When I was a child, my favorite bedtime stories were the ones my Mom told me about her childhood. Most of them weren’t very complicated or very dramatic stories. I think the most interesting thing about them was the novelty of hearing about my mom as a little girl. Also, knowing that the stories she told were true made them far more fascinating to me than any fairy tales or other stories she might have told me.
Those stories have in turn become some of my children’s favorite stories. Since they never got to know their grandmother (she died before they were born), these stories have special importance for them, linking them to her world in a fundamental way.
But what does telling stories have to do with downsizing the family home?
Well, actually, we think it has a lot to do with it. One of the lessons we learned while writing our book was the importance of taking the time to tell family stories along the way–and ideally, to record them while you’re at it.
But there’s really no reason to wait until you’re downsizing the home to do this. Capturing family stories for posterity can–and should–happen anytime, the sooner the better. And today’s recording technology is so ubiquitous, easy-to-use, and unobtrusive, that there’s really no excuse for not capturing some of those favorite family stories for any of us anymore.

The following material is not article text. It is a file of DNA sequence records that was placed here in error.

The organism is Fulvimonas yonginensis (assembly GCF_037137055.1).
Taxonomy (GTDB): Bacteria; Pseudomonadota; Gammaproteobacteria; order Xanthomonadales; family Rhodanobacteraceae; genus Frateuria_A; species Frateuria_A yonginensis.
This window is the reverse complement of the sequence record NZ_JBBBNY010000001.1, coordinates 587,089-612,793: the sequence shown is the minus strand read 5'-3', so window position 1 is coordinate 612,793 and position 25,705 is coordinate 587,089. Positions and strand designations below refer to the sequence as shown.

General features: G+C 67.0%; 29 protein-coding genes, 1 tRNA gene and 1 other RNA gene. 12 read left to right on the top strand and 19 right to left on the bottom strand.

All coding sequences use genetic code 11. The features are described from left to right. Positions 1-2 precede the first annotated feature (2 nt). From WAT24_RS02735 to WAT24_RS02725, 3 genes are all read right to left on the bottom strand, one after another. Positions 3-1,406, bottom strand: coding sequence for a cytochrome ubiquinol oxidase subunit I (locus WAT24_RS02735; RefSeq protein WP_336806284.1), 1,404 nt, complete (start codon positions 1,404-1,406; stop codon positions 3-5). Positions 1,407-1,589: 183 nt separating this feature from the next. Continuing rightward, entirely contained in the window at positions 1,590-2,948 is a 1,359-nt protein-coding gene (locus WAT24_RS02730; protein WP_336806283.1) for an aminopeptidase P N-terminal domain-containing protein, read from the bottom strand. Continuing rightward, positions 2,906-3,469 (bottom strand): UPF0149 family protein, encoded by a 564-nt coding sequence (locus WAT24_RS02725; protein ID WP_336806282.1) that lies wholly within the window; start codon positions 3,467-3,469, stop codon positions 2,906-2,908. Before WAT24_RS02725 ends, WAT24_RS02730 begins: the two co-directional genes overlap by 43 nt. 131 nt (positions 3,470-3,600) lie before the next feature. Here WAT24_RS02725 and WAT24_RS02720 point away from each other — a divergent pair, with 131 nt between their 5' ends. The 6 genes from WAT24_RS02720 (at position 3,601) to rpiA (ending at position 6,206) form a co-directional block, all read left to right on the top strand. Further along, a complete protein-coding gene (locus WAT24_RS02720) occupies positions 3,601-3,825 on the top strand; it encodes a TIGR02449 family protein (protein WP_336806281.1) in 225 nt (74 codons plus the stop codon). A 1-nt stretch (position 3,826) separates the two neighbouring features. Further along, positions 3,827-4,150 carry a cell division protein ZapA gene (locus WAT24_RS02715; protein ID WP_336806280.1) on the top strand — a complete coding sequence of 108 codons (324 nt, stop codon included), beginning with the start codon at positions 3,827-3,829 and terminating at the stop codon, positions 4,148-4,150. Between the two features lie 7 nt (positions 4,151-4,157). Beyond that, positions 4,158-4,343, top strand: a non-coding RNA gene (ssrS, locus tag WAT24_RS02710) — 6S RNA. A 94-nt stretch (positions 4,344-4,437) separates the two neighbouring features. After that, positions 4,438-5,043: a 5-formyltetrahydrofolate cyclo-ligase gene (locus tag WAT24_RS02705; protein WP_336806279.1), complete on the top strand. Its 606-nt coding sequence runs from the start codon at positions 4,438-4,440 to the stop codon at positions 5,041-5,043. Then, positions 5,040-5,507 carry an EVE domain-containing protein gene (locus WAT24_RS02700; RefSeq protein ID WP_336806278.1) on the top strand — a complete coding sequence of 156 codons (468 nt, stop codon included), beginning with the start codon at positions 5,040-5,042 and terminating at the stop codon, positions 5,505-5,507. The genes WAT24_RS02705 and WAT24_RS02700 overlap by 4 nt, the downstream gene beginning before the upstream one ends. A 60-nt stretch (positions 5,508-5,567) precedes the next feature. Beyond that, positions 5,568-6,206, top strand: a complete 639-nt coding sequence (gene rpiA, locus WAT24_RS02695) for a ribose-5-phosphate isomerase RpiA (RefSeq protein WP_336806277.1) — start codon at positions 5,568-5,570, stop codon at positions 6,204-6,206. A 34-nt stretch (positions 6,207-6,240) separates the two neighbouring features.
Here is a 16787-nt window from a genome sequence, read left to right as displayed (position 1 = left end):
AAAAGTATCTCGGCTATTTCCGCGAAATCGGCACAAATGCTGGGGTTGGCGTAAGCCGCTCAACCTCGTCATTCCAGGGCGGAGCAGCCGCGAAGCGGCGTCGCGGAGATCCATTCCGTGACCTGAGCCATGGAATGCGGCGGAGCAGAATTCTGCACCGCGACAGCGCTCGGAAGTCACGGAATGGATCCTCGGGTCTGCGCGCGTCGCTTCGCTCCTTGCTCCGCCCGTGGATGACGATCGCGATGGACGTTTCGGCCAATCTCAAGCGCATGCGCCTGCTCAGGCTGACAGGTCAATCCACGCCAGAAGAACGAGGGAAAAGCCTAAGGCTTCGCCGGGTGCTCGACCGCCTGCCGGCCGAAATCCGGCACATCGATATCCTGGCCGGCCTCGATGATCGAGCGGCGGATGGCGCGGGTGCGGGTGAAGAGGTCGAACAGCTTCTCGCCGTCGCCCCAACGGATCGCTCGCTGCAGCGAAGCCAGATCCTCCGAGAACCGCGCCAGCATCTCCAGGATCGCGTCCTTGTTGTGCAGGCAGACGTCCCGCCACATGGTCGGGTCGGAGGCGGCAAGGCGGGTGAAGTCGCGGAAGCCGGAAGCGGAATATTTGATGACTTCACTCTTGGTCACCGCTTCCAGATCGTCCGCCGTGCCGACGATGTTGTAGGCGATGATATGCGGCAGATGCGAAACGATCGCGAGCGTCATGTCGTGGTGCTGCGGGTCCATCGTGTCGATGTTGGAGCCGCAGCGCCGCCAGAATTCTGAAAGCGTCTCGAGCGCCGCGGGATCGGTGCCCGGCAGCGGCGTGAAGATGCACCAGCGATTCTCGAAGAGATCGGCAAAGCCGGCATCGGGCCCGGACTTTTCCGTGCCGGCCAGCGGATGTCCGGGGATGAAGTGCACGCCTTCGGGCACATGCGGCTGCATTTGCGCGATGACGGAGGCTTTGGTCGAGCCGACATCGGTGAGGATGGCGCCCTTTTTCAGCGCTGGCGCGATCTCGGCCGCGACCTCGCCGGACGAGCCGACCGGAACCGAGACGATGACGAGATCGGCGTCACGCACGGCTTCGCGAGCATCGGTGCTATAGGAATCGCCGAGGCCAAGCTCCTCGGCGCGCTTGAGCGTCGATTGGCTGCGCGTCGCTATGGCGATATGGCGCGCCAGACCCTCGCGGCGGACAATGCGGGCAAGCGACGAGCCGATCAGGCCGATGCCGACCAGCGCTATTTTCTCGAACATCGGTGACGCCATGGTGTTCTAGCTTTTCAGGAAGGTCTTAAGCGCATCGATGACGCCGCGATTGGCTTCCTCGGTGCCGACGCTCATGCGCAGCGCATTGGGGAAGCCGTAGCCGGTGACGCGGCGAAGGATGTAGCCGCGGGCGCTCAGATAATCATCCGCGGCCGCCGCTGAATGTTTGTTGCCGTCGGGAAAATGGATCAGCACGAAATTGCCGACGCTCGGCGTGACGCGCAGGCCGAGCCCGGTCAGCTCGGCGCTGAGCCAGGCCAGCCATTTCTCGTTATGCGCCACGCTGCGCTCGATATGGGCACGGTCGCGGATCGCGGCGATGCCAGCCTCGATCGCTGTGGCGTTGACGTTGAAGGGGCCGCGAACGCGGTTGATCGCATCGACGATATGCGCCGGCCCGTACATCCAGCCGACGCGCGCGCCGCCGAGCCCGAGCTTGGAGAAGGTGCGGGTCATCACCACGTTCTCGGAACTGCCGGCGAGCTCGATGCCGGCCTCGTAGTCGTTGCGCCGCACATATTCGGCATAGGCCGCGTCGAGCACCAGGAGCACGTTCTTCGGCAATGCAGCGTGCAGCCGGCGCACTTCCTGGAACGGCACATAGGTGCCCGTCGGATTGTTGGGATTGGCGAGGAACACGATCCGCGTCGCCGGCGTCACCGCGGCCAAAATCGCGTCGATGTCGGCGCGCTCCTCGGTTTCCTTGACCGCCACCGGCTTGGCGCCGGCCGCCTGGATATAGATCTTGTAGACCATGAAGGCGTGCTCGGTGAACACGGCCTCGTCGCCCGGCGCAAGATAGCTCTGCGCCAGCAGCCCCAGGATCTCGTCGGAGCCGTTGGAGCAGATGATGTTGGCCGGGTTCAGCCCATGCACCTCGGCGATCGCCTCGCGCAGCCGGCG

Why not think about taking a digital voice recorder–or using the movie feature on someone’s digital camera–at the next family picnic, wedding, or other get-together? Then, when someone automatically and naturally starts launching into a story, push the button, and record. (You should always be sure to get permission from the storyteller, of course, before sharing it with anyone else, or publicizing it in any way.)
Or have one of your children, or grandchildren, interview one of the older people in the family, who may be feeling a little left out of the main action anyway. It could make their day, and provide a valuable record of times gone by for your whole family in years to come.
The skill involved in interviewing people, like everything else, is something that improves with practice. But you don’t have to be an expert to get started. All you have to do is take a few minutes to wonder what your subject’s life was like a long time ago, what stories they may know that you haven’t heard yet, what famous events in history they would have memories about, and start asking questions.
Next week’s post will give a few suggestions about how to get started.